Because of opacity, market participants cannot see and help the financial regulators assess the extent to which Wall Street is manipulating commodity markets through its participation in the physical markets.
“When Wall Street banks control the supply of both commodities and financial products, there’s a potential for anti-competitive behavior and manipulation,” [US Senator Sherrod] Brown said in an e-mailed statement. Goldman Sachs, Morgan Stanley and JPMorgan are the biggest Wall Street players in physical commodities....
Now, “it is virtually impossible to glean even a broad overall picture of Goldman Sachs’s, Morgan Stanley’s, or JPMorgan’s physical commodities and energy activities from their public filings with the Securities and Exchange Commission and federal bank regulators,” Saule T. Omarova, a University of North Carolina-Chapel Hill law professor, wrote in a November 2012 academic paper, “Merchants of Wall Street: Banking, Commerce and Commodities.”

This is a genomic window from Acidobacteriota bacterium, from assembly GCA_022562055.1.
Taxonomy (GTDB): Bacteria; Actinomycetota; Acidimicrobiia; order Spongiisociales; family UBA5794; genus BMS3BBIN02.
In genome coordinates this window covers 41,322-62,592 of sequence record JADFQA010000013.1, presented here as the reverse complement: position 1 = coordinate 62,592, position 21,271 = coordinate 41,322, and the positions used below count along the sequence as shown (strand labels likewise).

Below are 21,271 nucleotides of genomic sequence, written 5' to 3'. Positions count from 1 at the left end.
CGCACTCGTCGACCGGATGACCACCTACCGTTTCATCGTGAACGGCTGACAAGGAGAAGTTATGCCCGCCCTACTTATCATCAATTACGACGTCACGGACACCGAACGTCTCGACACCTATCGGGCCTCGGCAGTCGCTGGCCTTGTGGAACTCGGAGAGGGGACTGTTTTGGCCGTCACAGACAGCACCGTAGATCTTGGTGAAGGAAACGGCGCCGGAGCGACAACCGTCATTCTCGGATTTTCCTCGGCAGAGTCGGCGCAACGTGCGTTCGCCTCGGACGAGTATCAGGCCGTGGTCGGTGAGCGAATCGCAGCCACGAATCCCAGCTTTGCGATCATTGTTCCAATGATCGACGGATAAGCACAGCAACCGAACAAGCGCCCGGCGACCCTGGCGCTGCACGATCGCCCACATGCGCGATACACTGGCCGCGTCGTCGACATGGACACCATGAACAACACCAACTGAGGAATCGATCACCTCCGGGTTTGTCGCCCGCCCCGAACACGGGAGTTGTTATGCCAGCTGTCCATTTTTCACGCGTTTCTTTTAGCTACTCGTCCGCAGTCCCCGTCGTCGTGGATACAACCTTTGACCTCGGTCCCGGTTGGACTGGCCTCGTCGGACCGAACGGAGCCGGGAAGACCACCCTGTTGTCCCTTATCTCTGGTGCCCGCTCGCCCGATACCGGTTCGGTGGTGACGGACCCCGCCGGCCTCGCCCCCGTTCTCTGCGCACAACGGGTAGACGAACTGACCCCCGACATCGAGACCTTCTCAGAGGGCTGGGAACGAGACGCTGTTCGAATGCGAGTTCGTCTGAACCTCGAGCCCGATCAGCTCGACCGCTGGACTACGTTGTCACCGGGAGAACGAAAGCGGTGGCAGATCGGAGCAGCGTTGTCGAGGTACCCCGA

The added complexity makes the financial system less stable and more difficult to supervise, she said in an interview.
“It stretches regulatory capacity beyond its limits,” said Omarova, who is slated to be a witness at the Senate hearing. “No regulator in the financial world can realistically, effectively manage all the risks of an enterprise of financial activities, but also the marketing of gas, oil, electricity and metals. How can one banking regulator develop the expertise to know what’s going on?”